Chinese Lunar New Year is long gone. The lanterns (above) are packed away until the next firework-fueled blow out: Two weeks of the year that an entire nation stops. When the next new year arrives I will be father.
Last week it was hot – shorts-weather. This week? I’m wearing a toque and long-johns. There’s no insulation in south China homes – plain cement walls.
The Chinese Lantern Festival will be celebrated February 28, ending Chinese Lunar New Year. The 15-day long Spring Festival will draw to a close.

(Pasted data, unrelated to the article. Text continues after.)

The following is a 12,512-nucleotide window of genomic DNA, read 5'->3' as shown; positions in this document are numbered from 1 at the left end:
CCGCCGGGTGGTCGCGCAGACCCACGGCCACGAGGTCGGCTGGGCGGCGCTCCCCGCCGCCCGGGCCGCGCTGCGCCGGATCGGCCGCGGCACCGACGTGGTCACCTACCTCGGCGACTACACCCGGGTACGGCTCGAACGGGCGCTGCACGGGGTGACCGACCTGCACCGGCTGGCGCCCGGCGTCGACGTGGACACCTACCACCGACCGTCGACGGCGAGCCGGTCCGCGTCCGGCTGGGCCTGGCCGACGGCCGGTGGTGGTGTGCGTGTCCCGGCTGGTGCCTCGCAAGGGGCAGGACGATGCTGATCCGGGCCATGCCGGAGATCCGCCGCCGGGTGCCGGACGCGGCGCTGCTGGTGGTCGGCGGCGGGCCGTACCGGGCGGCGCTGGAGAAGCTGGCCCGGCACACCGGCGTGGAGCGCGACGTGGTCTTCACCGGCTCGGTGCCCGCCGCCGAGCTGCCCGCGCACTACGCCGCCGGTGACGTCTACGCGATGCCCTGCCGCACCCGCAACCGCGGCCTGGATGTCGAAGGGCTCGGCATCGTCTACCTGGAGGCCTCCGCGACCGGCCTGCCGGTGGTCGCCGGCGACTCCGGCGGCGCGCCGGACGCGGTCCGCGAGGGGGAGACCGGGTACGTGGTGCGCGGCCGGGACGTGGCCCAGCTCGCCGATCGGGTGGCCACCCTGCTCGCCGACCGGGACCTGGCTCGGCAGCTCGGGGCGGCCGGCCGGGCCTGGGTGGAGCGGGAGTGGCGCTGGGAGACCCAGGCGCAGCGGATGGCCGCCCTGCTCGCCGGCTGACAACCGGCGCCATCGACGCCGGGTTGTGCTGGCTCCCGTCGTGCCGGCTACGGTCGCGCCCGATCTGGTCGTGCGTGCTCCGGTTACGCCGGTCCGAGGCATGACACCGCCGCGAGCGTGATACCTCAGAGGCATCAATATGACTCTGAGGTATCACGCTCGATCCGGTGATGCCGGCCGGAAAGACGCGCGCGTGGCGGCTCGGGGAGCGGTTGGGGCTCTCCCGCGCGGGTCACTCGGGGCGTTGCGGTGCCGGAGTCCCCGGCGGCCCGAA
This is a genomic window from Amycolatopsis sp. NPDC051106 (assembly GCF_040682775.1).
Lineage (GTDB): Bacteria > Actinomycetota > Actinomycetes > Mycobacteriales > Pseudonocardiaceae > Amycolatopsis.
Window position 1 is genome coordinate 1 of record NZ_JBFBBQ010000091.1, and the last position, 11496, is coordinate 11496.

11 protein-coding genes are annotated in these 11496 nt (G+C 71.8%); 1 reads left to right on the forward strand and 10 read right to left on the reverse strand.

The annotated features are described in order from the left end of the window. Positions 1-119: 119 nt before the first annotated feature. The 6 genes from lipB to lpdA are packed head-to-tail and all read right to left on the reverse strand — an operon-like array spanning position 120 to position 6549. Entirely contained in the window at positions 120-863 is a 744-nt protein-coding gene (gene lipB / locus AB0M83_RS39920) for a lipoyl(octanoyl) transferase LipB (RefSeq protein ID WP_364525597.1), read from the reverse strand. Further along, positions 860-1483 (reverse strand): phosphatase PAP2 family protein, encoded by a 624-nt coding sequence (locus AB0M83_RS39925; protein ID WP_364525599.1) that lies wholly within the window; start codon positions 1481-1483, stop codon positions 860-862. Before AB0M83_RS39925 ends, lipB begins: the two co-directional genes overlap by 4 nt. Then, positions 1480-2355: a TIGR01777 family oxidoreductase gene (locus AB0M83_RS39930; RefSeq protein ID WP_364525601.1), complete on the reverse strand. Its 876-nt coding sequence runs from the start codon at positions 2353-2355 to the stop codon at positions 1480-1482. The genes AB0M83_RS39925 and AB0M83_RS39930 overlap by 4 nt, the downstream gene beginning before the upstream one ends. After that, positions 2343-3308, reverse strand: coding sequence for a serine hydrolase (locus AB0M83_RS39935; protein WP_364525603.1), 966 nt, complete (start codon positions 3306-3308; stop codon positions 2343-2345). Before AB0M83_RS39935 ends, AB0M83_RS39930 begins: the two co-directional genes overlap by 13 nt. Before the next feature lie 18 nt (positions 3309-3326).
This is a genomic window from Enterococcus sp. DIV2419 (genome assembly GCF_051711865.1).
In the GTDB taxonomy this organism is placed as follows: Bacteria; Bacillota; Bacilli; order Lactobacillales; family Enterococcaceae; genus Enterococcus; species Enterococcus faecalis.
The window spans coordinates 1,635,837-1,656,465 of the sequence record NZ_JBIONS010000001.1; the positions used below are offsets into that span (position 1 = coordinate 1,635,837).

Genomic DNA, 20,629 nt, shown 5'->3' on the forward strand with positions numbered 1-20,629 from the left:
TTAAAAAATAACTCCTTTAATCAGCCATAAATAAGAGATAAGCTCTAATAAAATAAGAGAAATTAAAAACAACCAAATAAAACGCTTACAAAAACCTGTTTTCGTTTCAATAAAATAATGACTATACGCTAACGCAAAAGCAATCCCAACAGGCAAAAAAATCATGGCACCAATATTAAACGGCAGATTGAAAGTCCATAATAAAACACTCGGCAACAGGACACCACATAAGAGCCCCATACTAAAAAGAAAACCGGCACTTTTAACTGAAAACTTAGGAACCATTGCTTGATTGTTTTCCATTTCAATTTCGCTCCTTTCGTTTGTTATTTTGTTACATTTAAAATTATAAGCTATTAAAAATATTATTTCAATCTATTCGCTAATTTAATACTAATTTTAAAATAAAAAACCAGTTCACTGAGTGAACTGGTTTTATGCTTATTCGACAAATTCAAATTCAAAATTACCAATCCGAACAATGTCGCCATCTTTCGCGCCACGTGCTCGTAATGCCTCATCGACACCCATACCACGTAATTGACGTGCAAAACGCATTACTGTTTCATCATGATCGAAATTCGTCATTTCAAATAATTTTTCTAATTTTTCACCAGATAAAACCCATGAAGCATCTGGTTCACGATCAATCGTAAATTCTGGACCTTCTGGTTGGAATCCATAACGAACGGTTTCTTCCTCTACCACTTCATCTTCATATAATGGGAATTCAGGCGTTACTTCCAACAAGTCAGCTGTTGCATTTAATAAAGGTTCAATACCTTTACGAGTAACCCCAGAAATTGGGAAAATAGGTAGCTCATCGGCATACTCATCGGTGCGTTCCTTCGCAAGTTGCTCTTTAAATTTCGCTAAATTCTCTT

Chinese New Year is almost upon us: February 14, 2010 will see the arrival of the Year of the Tiger.
The remnants of firecrackers, in small Hunan, China village, on the first day of Chinese Lunar New Year. The new year is called Spring Festival.
As the Year of the Rat ends and the Year of the Ox begins do you wonder: Why is there a rat, a creature abhorred by most of civilization, in the Chinese zodiac?
Most westerners know of Chinese Zodiac: Each year is assigned an animal. Is there more?
Chinese Lunar New Year, or Spring Festival as it is called in China, is based upon a fierce monster, fireworks, and the color red.
January 26 will see the start of the Chinese Lunar New Year, or Spring Festival as it is called in China.